LOL I told you.....

    When I first moved to ACDs.... I was probably 30 dogs into my life.... I had grown up with and owned... hard working line Catahoulas... I owned some great ones.... I owned a hard german line Rottweiler. I owned several game bred pit bull terriers... Assorted hunting line hounds.... I made the switch to ACDs.... I spent over two years deciding on a line, etc.... So I am driving away with my brand new ACD puppy... My new adventure.... And the breeder that has now become a great friend, mentor, and I co breed dogs with her....Stopped me and said... It goes a lot easier if you convince him what you want is his idea....... And do not judge him too soon.... He will try you... You may hate him some days..... But if you stay the course he will become the dog you are dreaming of..... I said yea... Sure..Not sure what she was saying....the first months went fine... Great even.... I had been bringing up drivey puppies all of my life... then when he was about a year old... I woke up to a monster.... He got worse and worse... I questioned the breed... My decision on the line (and now I own, have owned and or have ownership interest in and or a financial investment in no less than a dozen dogs in this line...Probably more... It is late and I am not counting them up. I have co bred three litters all on this line.... I believe in the breed and I BELIEVE in the line I have invested in both financially and emotionally. I have staked the rest of my life living with dogs in the breed and specifically the bloodline) .... I cussed the dog, swore I hated him, started researching other breeds, etc etc etc..... Then one day.... the dog I had wanted my entire life..... Was suddenly there.... Same dog I cussed... Same dog I swore I hated...But there he was.... Boom... I was beside myself for months.....

    You kind of have to experience it to understand it.... I have watched and tried to offer advice with Hank.... Then boom... There he was....

    Since that first ACD... Bandit... Call Me Desperado Blue Ace.... I have not stressed over it.... Growing up they get into those.... "satan times".... now I am like.... Yea yea yea.... You are a jerk.... Lord Dingo... I am so impressed.... Not... Because I know... They grow beyond that... They grow into the dog that has only lived in your dreams....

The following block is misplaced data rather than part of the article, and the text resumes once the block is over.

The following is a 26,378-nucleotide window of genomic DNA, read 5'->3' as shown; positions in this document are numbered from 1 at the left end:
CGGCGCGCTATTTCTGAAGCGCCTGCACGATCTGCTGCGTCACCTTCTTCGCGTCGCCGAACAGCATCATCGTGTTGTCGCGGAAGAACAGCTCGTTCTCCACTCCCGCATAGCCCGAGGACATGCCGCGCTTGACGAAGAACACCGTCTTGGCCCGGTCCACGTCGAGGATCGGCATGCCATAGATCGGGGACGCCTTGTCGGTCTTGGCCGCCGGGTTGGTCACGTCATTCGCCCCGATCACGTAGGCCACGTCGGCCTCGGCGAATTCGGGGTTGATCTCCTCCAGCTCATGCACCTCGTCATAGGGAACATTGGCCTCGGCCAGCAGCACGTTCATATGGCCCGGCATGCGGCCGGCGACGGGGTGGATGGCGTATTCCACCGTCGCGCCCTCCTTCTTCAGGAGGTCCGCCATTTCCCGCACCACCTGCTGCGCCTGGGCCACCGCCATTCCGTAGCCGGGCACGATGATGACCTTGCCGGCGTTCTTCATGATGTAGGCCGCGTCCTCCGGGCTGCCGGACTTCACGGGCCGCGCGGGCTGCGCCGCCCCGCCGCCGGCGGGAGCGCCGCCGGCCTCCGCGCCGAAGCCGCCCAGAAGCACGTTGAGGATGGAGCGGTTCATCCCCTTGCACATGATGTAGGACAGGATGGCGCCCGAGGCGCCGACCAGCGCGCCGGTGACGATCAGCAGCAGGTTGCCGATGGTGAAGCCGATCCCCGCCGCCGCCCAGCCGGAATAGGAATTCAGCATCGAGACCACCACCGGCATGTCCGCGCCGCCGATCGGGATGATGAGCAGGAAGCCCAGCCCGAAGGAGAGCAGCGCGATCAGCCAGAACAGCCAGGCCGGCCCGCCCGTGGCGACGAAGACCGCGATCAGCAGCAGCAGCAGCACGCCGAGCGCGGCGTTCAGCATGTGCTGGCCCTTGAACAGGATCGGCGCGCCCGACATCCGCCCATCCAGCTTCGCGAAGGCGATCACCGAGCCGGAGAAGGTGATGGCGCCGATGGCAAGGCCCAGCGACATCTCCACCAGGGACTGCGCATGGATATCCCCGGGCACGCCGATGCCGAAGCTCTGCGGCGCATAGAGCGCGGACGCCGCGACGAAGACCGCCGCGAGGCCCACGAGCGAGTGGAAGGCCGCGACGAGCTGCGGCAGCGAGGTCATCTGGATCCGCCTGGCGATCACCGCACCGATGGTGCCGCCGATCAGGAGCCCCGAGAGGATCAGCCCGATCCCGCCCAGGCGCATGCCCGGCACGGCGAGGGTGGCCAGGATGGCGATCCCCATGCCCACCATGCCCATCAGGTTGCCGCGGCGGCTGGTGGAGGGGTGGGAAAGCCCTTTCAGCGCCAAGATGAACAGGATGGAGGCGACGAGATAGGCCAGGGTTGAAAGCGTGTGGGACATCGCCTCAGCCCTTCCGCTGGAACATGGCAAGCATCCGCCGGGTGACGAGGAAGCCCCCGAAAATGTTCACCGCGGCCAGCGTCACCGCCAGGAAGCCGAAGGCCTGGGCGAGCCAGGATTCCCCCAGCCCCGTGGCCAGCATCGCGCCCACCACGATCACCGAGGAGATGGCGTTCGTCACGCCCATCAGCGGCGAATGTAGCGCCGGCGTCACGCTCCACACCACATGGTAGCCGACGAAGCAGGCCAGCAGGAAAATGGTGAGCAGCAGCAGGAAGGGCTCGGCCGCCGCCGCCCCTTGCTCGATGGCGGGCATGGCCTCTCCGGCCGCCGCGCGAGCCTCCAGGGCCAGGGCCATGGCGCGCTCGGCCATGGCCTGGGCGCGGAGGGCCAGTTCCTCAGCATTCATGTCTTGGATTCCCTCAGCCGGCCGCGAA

Dog VooDoo Crappola

  22. #20
    Senior Member OwnedbyACDs's Avatar
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    Re: Blue heeler pup is crazy! Help.

    My ACD was easier than any of my current ones were / are.

    Lincoln, I cant run him down anymore, physical exercise means nothing to him, he would go and go and go, work and work and work until he literally fainted before giving up. Of course I dont let him do this to himself because is a sporting dog and could hurt himself. The only thing that tires him out is mental stimulation coupled with physical, I can't do one or the other for too long. You dont want to anyway because if you're not careful, you'll turn your dog into a tireless machine.

    Dio has a bit more sense to him, he has a MUCH better off switch than Lincoln ever did, sure he will put out as long as I ask him, but when we arent doing anything, he is content to lay quietly at the foot of my bed, where Lincoln had to be crated to settle until like ... recently LOL. But Dio has MUCH more drive than Lincoln does, I swear he thinks he is a malinois LOL.